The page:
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I have a lot of problems trying to understand the double dual of a $C^*$-algebra. Let $A$ be a $C^*$-algebra, I read that if you endow the bidual Banach space $A^{**}$ of $A$ with the weak-*topology, then $A$ is dense in $A^{**}$ with respect to the weak-*topology. More precisely the range of $A$ under the canonical embedding $i:A\to A^{**},\; a\mapsto i(a)$, $i(a)(f)=f(a)$ for all $f\in A^*$, is dense in $A^{**}$ with respect to the weak-*topology. First question is, how to prove it, or do you have a reference?
Then you can extend the $C^*$-norm, the involution and the multiplication of $A$, and you obtain that $A^{**}$ is a $C^*$-algebra.

My second problem is, I need the fact that $\overline{\pi(A)}^{s.o.}$ can be identified with $A^{**}$. With the s.o.-closure I mean the strong operator topology -closure of $\pi(A)$ and $\pi$ is a faithful, non-degenerate *-representation of $A$. My question is: what kind of identification is this, is $\overline{\pi(A)}^{s.o.}\cong A^{**}$ as Banach spaces, Banach algebras or as $C^*$-algebras? I only know that $\overline{\pi(A)}^{s.o.}$ is a Von Neumann algebra. Here a proof is not necessary, but I'm interested in the isomorphism $\overline{\pi(A)}^{s.o.}\to A^{**}$.

I didn't find literature about this topic which is understandable for me and therefore I have lot of problems to understand it. I appreciate your help. Regards

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    $\begingroup$ This is probably petty, but do you mind if I edit your post so that the $C^*$-algebra is $A$, instead of $C$? It's a bit jarring because, once $C^{**}$ is a double dual, the eye tries to read $C^*$ as a single-dual, but... $\endgroup$
    – Mike F
    Jul 17 '15 at 16:19
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    $\begingroup$ you are right, $A$ instead of $C$ is much better. $\endgroup$
    – banach-c
    Jul 17 '15 at 18:26
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The fact that $A$ is weak$^*$-dense in $A^{**}$ is basic functional analysis. I will be surprised if there is a functional analysis book that doesn't contain this result.

For your second question, it is not true as you stated it: $\pi$ cannot be any faithful representation but it is rather a very special one, the universal representation.

The way it works is like this: let $S\subset A^*$ be the state space of $A$, i.e. $$S=\{f\in A^*: \ f\geq0,\ \|f\|=1\}.$$ Then you construct the universal representation in this way: let $H_u=\bigoplus_{f\in S} H_f$ and $\pi_u=\bigoplus_{f\in S}\pi_f:A\to B(H_u)$, where for each $f\in S$ the pair $(H_f,\pi_f)$ is the one given by the GNS construction. So we can consider the von Neumann algebra $\pi_u(A)''$, which is known as the enveloping von Neumann algebra of $A$.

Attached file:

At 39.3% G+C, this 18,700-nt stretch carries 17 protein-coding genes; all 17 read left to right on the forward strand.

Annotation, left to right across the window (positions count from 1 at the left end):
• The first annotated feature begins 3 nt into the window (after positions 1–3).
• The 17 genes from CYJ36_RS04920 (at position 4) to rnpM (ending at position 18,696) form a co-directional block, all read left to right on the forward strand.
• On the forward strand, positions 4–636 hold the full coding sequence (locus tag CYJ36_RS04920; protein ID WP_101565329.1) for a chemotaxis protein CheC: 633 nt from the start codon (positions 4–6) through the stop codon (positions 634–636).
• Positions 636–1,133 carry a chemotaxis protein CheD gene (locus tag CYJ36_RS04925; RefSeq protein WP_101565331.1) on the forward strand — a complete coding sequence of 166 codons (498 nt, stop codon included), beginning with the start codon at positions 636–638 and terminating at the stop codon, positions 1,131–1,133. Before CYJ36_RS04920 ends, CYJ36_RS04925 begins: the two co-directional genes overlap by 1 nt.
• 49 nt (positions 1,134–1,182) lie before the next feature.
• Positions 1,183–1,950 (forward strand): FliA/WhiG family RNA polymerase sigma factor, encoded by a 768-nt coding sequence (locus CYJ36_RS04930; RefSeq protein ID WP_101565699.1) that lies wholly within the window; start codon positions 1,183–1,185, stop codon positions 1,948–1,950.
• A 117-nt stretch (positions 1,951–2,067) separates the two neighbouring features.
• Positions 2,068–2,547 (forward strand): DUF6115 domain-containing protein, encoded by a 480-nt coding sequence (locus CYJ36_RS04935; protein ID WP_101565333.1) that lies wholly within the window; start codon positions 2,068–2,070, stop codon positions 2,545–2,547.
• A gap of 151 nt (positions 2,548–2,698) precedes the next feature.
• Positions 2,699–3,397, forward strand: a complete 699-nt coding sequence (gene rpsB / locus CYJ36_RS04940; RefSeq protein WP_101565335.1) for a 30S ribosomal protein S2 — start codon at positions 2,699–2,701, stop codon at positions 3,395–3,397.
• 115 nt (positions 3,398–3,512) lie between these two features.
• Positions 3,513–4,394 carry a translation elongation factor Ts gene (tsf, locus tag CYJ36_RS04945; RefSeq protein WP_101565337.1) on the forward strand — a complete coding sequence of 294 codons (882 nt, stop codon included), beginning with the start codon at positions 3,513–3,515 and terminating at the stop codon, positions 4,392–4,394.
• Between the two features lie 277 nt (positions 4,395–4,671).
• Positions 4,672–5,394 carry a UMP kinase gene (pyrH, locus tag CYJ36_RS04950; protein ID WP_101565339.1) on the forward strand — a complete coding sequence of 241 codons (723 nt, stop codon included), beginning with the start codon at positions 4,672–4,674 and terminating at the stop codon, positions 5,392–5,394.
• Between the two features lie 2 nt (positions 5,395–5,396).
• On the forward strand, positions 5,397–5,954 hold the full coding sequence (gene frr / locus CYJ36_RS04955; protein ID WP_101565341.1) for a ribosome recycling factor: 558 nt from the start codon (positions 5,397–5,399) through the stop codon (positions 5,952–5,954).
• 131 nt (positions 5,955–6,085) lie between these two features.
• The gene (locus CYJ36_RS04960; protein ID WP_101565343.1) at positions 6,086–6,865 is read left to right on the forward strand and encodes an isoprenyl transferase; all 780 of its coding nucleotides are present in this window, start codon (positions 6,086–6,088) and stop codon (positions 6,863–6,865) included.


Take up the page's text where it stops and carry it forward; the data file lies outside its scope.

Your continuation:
Now the key result is this (see for example Takesaki I, III.2.4):

Theorem. There exists a unique isometry $\pi:A^{**}\to\pi_u(A)''$ that is a homeomorphism with respect to the $\sigma(A^{**},A^*)$-topology on $A^{**}$ and the $\sigma$-weak topology on $\pi_u(A)''$.

In summary, the double dual is just that, the double dual; but because it has a canonical identification (isometric in norm, homeomorphic from the weak$^*$-topology to the $\sigma$-weak topology) with the enveloping von Neumann algebra, we can think about it as a von Neumann algebra. Or, even simpler, whenever someone in the context of C$^*$-algebras says "$A^{**}$", what they really mean is $\pi_u(A)''$.

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  • $\begingroup$ okay, thanks for your answer. To my first question, you are right, this is Goldstine's theorem. I totally forgot that.To my second question: Thanks, it is good to know. With regard to the background of my question, I need the identification of $A$ with the s.o.-closure of $\pi_u(A)$. But I can combine this result in Takesaki's book with the fact that $\pi_u(A)''$ is s.o.closure of $\pi_u(A)$ (Von Neumann bicommutant theorem). Or I will ask the professor what to do at this particular point (I need everything for my bachelor's thesis). $\endgroup$
    – banach-c
    Jul 18 '15 at 12:43
  • $\begingroup$ Note that, unless $A $ is finite-dimensional, it is never isomorphic to $\pi_u (A)''$. Not even when $A $ is a von Neumann algebra. $\endgroup$ Jul 22 '15 at 11:29
  • $\begingroup$ oh sorry, you are right, I meant that i need the identification of $A^{**}$ with $\overline{\pi(A)}^{s.o.}$ as Banach spaces . $\endgroup$
    – banach-c
    Jul 22 '15 at 11:42

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